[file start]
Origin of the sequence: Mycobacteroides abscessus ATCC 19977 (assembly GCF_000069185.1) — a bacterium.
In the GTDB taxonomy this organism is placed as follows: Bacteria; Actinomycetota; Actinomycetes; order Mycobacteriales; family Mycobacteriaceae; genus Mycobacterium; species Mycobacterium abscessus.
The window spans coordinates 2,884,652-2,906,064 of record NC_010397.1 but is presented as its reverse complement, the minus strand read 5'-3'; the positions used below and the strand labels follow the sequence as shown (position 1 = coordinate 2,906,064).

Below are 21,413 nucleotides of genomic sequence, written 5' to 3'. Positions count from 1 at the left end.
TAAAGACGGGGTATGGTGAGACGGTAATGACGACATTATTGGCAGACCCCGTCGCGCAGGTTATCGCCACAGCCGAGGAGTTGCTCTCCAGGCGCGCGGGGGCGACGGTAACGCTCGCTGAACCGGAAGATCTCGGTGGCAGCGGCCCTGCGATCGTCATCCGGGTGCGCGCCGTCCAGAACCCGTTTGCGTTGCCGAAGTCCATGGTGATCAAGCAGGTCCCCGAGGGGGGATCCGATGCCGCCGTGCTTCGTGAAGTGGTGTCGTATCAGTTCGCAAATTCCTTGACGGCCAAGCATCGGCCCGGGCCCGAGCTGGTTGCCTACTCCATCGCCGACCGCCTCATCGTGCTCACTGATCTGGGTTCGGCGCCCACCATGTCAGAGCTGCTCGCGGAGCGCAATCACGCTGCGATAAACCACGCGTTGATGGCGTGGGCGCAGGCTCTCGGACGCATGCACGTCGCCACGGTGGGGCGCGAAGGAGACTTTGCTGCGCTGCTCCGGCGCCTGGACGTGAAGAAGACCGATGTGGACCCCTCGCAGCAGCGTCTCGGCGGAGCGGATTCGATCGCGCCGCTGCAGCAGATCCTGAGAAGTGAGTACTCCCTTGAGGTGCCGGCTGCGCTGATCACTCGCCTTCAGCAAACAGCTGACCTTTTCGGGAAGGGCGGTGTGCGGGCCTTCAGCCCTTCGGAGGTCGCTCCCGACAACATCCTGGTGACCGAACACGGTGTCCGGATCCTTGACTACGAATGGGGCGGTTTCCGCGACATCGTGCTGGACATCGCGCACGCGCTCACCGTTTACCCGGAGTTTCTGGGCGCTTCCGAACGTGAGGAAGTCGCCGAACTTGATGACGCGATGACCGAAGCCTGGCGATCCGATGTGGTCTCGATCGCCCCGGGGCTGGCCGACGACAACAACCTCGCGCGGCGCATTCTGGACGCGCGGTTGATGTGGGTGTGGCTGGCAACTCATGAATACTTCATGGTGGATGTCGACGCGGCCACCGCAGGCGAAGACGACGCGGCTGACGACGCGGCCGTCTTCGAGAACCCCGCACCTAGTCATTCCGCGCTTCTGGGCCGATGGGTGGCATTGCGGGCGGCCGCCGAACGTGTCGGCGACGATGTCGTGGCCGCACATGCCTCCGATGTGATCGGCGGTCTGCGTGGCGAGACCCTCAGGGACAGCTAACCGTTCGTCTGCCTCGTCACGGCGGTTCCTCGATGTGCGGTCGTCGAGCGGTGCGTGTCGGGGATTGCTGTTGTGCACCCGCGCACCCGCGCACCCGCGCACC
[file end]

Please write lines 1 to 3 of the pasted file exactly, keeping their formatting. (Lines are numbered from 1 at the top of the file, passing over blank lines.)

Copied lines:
Origin of the sequence: Mycobacteroides abscessus ATCC 19977 (assembly GCF_000069185.1) — a bacterium.
In the GTDB taxonomy this organism is placed as follows: Bacteria; Actinomycetota; Actinomycetes; order Mycobacteriales; family Mycobacteriaceae; genus Mycobacterium; species Mycobacterium abscessus.
The window spans coordinates 2,884,652-2,906,064 of record NC_010397.1 but is presented as its reverse complement, the minus strand read 5'-3'; the positions used below and the strand labels follow the sequence as shown (position 1 = coordinate 2,906,064).